We propose and test two hypotheses regarding bilingualism, hippocampal structure, and memory performance. In line with the previous findings in younger populations, we expected to see greater hippocampal volume predicted by increased bilingual exposure/engagement. Second, if language exposure/engagement contributes to increased hippocampal volume, we further predict better episodic memory performance correlated to increased hippocampal volume.



Forty-eight healthy older adults (30 females, mAge: 62.19, SD: 9.62, range 48–84) were recruited for the study. Of these, 23 self-identified as bilingual or multilingual speakers of L2 English (16 females, mAge: 58.48, SD = 6.77, range 49–73) (henceforth referred to as ‘bilinguals’) and 25 were functionally monolingual native English speakers, some of which had had some experience with other languages (e.g., second language learning at school age), but reported being able to hold a conversation only in English (mAge = 65.60, SD = 10.68, range 48–84) (henceforth referred to as ‘monolinguals’). All participants were right-handed and reported no neurological disorders or history of speech and language impairments, and they were all resident in the UK at the time of testing. Prior to participation, subjects provided written informed consent and reported no counterindications to MRI scanning. All participants scored within the normal range of the ACE-III (Hsieh et al. 2013), suggesting no indications of cognitive impairment. Behavioural testing and MRI scanning sessions were mostly conducted on the same day, although in some cases, where it was not feasible to conduct all aspects of testing in 1 day, participants returned for a second round of testing at a later date. The maximum time period between the testing sessions was 3 months.

The bilingual participants spoke a variety of first languages but converged on English being an additional language. Most of these participants (N = 22) reported speaking an additional language or languages to English and their respective L1. While this means that these individuals were not strictly bilinguals but brought different language backgrounds and experiences to the table, they all converged on the fact that they have a long-term engagement with bilingualism, while living immersed in an environment where their first language is not a majority one. This means that their bilingual language control processes are actively used, leading to potential changes in neurocognition. In terms of language proficiency, two bilingual individuals reported English to be their most proficient language, 16 reported English as their second most proficient language, three individuals reported English as their third most proficient language, and one reported English as their fourth most proficient language. These participants usually acquired English at school age (mAoA: 10.65; SD: 6.12; range 0–30). The majority of this group were born outside the UK and had moved to the UK at various ages. Two participants in this group were born in the UK, but did not speak English at home and started learning English upon commencement of formal education. One participant was born in the Netherlands and reported growing up in a bilingual Dutch/English household. Participants in this group had been immersed in their additional language environment for an extended period of time (mean length of residence in the UK = 29.52 years; SD = 17.20; range 1–60), and were using English for everyday communication and were competent and highly proficient users of this language (see Table 1). Of the self-reported monolinguals, 13 participants reported some exposure to an additional language, usually at school age. However, none of the monolinguals reported continuous engagement with their additional languages at the present day, mostly advising ‘occasional use while on holiday’. Active engagement with their L2 was normally in a classroom setting during adolescence, decades prior to testing.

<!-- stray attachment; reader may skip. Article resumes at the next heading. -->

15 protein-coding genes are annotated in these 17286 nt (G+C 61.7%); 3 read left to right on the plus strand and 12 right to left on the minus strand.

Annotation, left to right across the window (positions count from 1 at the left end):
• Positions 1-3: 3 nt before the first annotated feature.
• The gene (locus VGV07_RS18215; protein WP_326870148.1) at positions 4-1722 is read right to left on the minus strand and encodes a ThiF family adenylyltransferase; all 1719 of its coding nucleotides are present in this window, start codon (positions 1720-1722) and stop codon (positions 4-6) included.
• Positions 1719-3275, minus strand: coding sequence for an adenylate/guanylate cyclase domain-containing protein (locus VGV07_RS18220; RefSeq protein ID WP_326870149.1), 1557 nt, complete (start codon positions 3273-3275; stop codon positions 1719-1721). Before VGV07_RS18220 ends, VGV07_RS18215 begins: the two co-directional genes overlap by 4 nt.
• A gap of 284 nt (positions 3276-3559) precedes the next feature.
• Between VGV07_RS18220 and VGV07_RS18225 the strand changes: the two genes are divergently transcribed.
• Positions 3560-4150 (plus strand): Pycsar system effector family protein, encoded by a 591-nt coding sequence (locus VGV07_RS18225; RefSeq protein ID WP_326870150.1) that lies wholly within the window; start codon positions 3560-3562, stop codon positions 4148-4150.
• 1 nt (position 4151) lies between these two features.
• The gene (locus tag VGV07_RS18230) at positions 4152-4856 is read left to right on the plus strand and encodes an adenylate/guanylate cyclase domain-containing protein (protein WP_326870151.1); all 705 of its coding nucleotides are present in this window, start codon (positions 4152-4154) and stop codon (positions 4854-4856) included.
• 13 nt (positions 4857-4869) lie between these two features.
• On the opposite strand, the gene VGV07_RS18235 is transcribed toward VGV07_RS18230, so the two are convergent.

Table 1 Demographic information

The Language and Social Background Questionnaire (LSBQ; Anderson et al. 2018a, b) (see Sect. Language and Social Background Questionnaire (LSBQ) for details) offers bilingualism composite scores under -3.12 as firmly bilingual and scores over 1.22 as firmly monolingual. Individuals scoring between these values lie in a ‘grey area’, with ambiguous language background. Although self-identifying as “monolinguals”, two participants scored between -3.12 and 1.22 in LSBQ; one of these participants had no working knowledge of any other languages but reported growing up in an environment where they were surrounded by other languages. The other participant reported extensive experience with French, although they were not actively engaging in use of French in their everyday life. This variation in scores alone shows the need to move past group comparisons and treat bilingualism as a more nuanced variable. No participants were excluded from analysis based on their linguistic background. For full language and demographic information, split by self-reported ‘-lingualism’, see Table 1.

Behavioural data collection

Language and Social Background Questionnaire (LSBQ)